Enough about Casey Anthony

It’s time for America’s fixation on the Casey Anthony case to end.

The amount of press the case received may have been well deserved, but the continuing obsession has had negative consequences for our national discourse. The murder itself, of course, was horrendous; what happened to Caylee Anthony is painful to hear and it is unconscionable how someone could do this to an innocent child. Nevertheless, the corresponding circus around the trial and subsequent verdict is at best a lot of hot air and at worst a desecration of informed and civil conversation.

This case is not unique. Sadly, people commit horrible acts, including murder against children, more often that we would like to admit. The obsession with Caylee’s death overshadows all of the still open cases that could be solved. As much as Caylee’s death brings out great compassion and pain, the idea that there are hundreds of other children undergoing continuous abuse pains me just as much. The angry energy we show towards Casey could be much better served as positive energy directed towards enhancing victim’s services, providing proper foster care, and creating a sense of shared responsibility towards humanity. Our constant bickering about the case, our dissatisfaction with the verdict, and our general hatred put us in a vicious cycle.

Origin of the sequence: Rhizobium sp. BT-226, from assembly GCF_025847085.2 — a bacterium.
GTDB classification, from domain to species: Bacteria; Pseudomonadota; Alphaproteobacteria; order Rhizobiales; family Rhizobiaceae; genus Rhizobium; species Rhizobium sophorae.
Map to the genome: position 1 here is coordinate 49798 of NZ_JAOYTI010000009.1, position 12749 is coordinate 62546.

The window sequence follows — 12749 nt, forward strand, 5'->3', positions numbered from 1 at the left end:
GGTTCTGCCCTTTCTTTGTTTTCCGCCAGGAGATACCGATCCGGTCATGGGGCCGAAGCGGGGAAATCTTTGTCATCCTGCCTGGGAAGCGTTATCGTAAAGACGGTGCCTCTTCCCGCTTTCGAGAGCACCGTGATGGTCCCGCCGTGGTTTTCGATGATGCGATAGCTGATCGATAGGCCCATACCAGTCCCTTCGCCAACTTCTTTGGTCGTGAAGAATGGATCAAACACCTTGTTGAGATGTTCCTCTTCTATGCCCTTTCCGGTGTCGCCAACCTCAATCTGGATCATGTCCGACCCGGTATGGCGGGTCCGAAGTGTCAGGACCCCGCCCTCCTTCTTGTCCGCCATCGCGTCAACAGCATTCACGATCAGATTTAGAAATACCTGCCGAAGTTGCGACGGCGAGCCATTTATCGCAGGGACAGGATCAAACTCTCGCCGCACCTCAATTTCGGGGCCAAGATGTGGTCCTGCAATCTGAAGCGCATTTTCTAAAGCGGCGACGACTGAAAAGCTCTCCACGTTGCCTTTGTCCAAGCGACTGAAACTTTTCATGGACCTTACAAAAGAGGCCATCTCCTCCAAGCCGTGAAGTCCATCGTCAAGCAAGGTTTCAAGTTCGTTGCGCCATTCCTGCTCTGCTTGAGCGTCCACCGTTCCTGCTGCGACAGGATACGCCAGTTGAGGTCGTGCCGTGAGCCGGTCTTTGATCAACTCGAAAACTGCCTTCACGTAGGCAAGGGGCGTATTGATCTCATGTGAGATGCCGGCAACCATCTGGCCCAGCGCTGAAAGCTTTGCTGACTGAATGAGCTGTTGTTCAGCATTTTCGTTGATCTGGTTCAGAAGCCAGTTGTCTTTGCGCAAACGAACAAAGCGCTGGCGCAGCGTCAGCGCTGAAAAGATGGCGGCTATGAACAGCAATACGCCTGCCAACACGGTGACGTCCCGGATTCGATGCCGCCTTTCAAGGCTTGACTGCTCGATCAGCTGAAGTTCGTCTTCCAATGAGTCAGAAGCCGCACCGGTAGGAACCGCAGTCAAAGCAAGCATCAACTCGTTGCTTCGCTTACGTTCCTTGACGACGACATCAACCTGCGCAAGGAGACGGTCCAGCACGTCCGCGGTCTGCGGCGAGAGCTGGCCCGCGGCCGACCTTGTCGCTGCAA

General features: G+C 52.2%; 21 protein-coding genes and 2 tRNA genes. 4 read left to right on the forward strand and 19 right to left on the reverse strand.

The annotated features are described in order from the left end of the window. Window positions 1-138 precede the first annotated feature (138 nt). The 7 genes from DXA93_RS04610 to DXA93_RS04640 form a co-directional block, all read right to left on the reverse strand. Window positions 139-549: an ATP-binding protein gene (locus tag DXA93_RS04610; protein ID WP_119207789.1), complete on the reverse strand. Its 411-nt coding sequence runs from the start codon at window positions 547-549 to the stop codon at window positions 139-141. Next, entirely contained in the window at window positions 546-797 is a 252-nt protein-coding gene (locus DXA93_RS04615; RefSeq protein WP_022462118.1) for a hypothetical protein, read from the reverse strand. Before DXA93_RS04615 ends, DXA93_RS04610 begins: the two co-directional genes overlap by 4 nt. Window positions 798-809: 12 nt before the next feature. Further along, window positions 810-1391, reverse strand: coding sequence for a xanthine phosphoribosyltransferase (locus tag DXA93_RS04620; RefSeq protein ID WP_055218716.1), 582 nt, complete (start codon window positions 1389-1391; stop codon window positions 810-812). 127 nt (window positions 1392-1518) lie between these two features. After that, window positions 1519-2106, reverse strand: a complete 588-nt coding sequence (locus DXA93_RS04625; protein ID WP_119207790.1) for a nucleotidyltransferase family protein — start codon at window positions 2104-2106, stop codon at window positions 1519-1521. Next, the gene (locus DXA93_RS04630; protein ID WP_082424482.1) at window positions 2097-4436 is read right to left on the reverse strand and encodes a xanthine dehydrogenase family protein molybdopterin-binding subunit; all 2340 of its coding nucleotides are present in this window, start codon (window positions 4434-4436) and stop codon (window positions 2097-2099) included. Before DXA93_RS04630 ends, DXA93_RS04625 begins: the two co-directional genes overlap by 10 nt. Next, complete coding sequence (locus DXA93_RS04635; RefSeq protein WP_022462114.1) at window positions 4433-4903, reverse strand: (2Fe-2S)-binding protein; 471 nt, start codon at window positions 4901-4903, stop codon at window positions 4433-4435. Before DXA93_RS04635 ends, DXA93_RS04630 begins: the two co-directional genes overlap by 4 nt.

Most abhorrent about our obsession, however, is its local and national impact. On the local level, some of the jurors in the case have had to leave their jobs, afraid of retaliation. They made a decision based on the law and in doing so, maintained high standards of rationality and reasonable doubt. Ensuring a rational legal system is far more important than impulsive justice. No one should receive death threats for doing their civic duty.

On the national level, this sensationalism has distracted us from other issues of great consequence. From human rights abuses to war to our own families, we are neglecting far more pressing issues than this one case of injustice. This may seem a bit general, but it is also the truth.

Anthony will face her conscience. In the meanwhile, it’s time for us to move on. We have bigger problems to deal with; let’s spend what little time we have on those.


About Jonathan Rice

Fulbright Fellow, Pitzer College alum, and communicator passionate about telling stories that make an impact.

Posted on 07/18/2011, in Commentary and tagged , , , , . Bookmark the permalink. Leave a comment.

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